Only time will tell whether the ultra-aggressive, free-swinging Chae-Ho Chong leaves a lasting imprint on the way baseball is played at Cal State Northridge.
Matador baseball, however, already has left an indelible mark on Chong.
In fact, judging from the body bruises and ever-present black eye he seems to sport, it has left quite a few.
Take, for example, the broken nose Chong suffered last season after being hit by a ball while playing first base against UC Riverside .
Or the hematoma that resulted earlier this season when Chong bunted a ball off his right eye during practice.
Those are just two of the more sanguinary shots that Chong has absorbed since arriving at Northridge by way of Chatsworth High, Arizona State and Valley College.
Call him the Say Hey Kid. As in “Hey, watch out!”
“Chae always seems to find the bad hop that goes right to his face,” said Mark Morton, a Northridge assistant. “He’s the kind of guy that has to play really aggressive. When he tones it down, he tends not to play the way he’s capable.”
Indeed, be it behind the plate as a catcher, playing first base or winding up for a swing in the batter’s box, Chong has the ability to shine.
And no matter where he goes, a shiner is an almost certain souvenir.
“It seems like I’m carrying a bull’s-eye on my head,” Chong said this week before Northridge played University of the Pacific.
After batting .387 overall and .407 in California Collegiate Athletic Assn. play last season, Chong is also searching for the answer to some uncharacteristic difficulties at the plate that have resulted in a .264 average.
A turnaround by Chong would be welcomed by Northridge (13-8-1, 5-6-1 in conference play), which is ranked 12th in Division II and travels to Cal Poly San Luis Obispo (14-11, 5-3) today for an important two-game series with the eighth-ranked and conference-leading Mustangs.
“He’s always dangerous,” UC Riverside Coach Jack Smitheran said of Chong. “He’s a competitor who can really hurt you.”
With the bat or on the basepaths.
At 5-foot-11 and a sinewy 195 pounds, Chong, 21, looks the part of a bruiser.
“He’s built like a rock,” Chatsworth Coach Bob Lofrano said. “He’s the kind of guy you want by your side when you’re walking in a dark alley.”
But sitting in the bleachers behind home plate at Matador Field, Chong does not come off as menacing in aviator sunglasses, a CSUN baseball T-shirt and shorts.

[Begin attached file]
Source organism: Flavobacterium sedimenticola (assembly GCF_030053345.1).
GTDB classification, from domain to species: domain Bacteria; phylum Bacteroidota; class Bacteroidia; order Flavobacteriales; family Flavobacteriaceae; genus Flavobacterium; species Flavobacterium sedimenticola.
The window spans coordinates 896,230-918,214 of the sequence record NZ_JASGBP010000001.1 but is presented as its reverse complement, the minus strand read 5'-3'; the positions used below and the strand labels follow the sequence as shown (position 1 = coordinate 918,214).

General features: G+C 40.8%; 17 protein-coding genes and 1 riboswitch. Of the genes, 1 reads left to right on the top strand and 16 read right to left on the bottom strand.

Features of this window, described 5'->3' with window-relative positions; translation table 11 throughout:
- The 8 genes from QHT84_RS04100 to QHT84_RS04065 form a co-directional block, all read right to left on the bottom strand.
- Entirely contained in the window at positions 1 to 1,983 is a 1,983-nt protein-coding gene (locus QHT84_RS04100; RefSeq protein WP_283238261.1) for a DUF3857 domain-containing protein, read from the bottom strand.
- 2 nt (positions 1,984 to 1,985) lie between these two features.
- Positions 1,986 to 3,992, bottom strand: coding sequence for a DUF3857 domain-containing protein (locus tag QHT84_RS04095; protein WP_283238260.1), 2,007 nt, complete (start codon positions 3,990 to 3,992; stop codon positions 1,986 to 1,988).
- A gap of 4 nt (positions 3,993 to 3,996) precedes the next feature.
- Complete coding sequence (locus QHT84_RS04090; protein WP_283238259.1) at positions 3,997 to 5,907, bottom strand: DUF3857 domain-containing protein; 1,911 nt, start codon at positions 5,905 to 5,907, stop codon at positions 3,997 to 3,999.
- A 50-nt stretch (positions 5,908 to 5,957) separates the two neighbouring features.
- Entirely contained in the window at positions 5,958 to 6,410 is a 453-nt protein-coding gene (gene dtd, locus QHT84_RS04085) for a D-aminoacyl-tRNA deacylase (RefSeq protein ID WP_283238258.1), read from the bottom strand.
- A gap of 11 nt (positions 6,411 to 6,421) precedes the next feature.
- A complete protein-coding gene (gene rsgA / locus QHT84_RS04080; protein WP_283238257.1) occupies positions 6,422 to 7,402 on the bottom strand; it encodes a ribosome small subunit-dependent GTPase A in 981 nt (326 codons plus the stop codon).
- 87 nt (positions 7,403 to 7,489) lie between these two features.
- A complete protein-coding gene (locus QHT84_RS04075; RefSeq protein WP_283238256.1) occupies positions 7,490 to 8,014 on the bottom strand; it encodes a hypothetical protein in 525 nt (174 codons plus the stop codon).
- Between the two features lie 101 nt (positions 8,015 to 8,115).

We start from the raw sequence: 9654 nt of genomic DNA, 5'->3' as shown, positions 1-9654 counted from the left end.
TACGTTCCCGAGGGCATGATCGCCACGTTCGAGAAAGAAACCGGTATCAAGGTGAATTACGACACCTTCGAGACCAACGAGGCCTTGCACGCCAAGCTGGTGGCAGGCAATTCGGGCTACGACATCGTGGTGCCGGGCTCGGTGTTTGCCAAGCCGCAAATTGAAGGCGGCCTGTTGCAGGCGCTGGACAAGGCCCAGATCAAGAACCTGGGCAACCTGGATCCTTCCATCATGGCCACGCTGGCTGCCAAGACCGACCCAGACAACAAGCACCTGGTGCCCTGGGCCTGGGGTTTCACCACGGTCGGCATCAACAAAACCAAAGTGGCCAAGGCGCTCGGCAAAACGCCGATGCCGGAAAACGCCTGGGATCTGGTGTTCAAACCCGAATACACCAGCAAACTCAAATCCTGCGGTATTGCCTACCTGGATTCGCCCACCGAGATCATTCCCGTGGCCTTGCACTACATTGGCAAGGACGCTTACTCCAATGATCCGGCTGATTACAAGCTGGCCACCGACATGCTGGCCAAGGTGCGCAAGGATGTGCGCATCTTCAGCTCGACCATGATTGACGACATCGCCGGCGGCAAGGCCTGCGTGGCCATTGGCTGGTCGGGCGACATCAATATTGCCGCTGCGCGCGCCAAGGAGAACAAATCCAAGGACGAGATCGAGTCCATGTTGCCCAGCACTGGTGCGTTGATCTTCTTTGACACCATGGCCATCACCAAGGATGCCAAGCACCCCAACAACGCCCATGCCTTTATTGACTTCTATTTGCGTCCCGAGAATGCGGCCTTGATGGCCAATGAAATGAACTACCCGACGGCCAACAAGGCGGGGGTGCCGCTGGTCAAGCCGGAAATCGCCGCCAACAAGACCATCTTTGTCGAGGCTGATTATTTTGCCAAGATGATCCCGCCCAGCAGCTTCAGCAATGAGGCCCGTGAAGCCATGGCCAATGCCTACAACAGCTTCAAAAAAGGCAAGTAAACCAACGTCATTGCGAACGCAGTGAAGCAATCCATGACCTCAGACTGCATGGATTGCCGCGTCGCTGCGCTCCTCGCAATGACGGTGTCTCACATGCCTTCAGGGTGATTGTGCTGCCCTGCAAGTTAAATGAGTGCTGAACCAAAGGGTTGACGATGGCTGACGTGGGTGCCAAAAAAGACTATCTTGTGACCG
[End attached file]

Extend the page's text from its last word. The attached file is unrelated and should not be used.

The oldest of three boys--Jason, a freshman catcher at Northridge, and Kevin, a senior outfielder at Chatsworth--Chae-Ho (pronounced CHAY-ho) resisted adopting a Western name to preserve his South Korean identity. His name, roughly translated, means “a ball in the summer sky.”
As he reflects upon his upbringing in South Korea and his desire to help Korean immigrants gain the same opportunities he has enjoyed, it is difficult to picture him the brute.
“There are a lot of kids in the Korean community who are abandoned, who are not living the life that I’m living right now,” he said. “I’d like to get these kids together and form a team . . . and help them.”
Chong was an aggressive child--"like a bull in a china shop"--while growing up about 30 miles outside Seoul.
“I guess it’s just in my personality,” he said. “I’m always feisty.”
His fondness for physical contact, he said, did not lessen when his family moved to the Koreatown section of downtown Los Angeles when he was 12.
“I always have had a short temper,” said Chong, whose family moved to Chatsworth in 1980. “That’s been the biggest problem. Ever since I was little, my dad noticed it and was telling me, ‘One of these days,’ it’s going to catch up with me and it’s going to hurt me.
“It seems like every time I get into problems, that’s been the case.”
Chong said that his temper hampered him at Arizona State where he enrolled after batting .406 as a senior at Chatsworth and being drafted by the Baltimore Orioles in the 36th round of the 1985 draft.
Like many of the talented freshmen that Arizona State recruits each year, Chong played for the Sun Devils’ junior varsity throughout much of the fall and spring.
After months of keeping his emotions in check, Chong’s temper flared when he made the last out of a loss to Scottsdale Community College in the spring.
“Our JV team was pretty cocky, so they (Scottsdale players) were all over me,” Chong said. “I ended up taking on the whole team, trying to fight with them.
“The next day, I came out to play and the JV coach said (Arizona State Coach Jim) Brock didn’t want me around anymore.”
Chong stayed in school and was taken back into the program later in the season. He played in the final varsity series against Arizona and collected one hit in four at-bats.
That was his season--and career--as a Sun Devil.
Chong returned to Tempe for his sophomore year, discovered three junior college catchers had been recruited and transferred to Valley for the spring semester.
Chong batted .321 for Valley in 1987 and transferred to Northridge in January, 1988, after completing his associate of arts degree.
As he shoots for a strong finish to his collegiate career and a chance at professional baseball, Chong said that he has his emotions under control.
“I’m working hard to control my temper,” Chong said. “I’m always conscious about it. I’ve learned from my mistakes.”